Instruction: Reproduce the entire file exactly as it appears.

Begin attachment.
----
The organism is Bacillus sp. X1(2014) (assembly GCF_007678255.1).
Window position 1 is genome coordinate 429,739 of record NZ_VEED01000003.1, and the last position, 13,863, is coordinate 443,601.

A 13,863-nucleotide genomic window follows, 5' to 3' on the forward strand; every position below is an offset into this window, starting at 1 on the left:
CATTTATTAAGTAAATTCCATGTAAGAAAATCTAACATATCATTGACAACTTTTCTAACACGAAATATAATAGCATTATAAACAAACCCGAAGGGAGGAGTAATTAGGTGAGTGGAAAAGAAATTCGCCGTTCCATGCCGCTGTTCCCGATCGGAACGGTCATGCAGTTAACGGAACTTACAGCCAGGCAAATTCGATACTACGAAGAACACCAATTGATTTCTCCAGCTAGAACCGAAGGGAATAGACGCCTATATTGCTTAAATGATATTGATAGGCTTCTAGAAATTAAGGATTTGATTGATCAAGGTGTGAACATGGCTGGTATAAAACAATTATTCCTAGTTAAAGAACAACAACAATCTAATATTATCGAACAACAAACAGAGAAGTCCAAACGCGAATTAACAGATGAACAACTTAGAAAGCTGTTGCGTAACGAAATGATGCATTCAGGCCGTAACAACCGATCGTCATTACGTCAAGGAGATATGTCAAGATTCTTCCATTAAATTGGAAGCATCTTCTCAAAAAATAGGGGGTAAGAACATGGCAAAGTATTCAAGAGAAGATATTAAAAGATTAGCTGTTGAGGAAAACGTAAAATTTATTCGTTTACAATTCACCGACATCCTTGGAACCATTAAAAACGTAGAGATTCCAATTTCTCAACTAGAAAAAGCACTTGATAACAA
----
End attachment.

The organism is Bacillus sp. X1(2014) (assembly GCF_007678255.1).
Window position 1 is genome coordinate 429,739 of record NZ_VEED01000003.1, and the last position, 13,863, is coordinate 443,601.

A 13,863-nucleotide genomic window follows, 5' to 3' on the forward strand; every position below is an offset into this window, starting at 1 on the left:
CATTTATTAAGTAAATTCCATGTAAGAAAATCTAACATATCATTGACAACTTTTCTAACACGAAATATAATAGCATTATAAACAAACCCGAAGGGAGGAGTAATTAGGTGAGTGGAAAAGAAATTCGCCGTTCCATGCCGCTGTTCCCGATCGGAACGGTCATGCAGTTAACGGAACTTACAGCCAGGCAAATTCGATACTACGAAGAACACCAATTGATTTCTCCAGCTAGAACCGAAGGGAATAGACGCCTATATTGCTTAAATGATATTGATAGGCTTCTAGAAATTAAGGATTTGATTGATCAAGGTGTGAACATGGCTGGTATAAAACAATTATTCCTAGTTAAAGAACAACAACAATCTAATATTATCGAACAACAAACAGAGAAGTCCAAACGCGAATTAACAGATGAACAACTTAGAAAGCTGTTGCGTAACGAAATGATGCATTCAGGCCGTAACAACCGATCGTCATTACGTCAAGGAGATATGTCAAGATTCTTCCATTAAATTGGAAGCATCTTCTCAAAAAATAGGGGGTAAGAACATGGCAAAGTATTCAAGAGAAGATATTAAAAGATTAGCTGTTGAGGAAAACGTAAAATTTATTCGTTTACAATTCACCGACATCCTTGGAACCATTAAAAACGTAGAGATTCCAATTTCTCAACTAGAAAAAGCACTTGATAACAA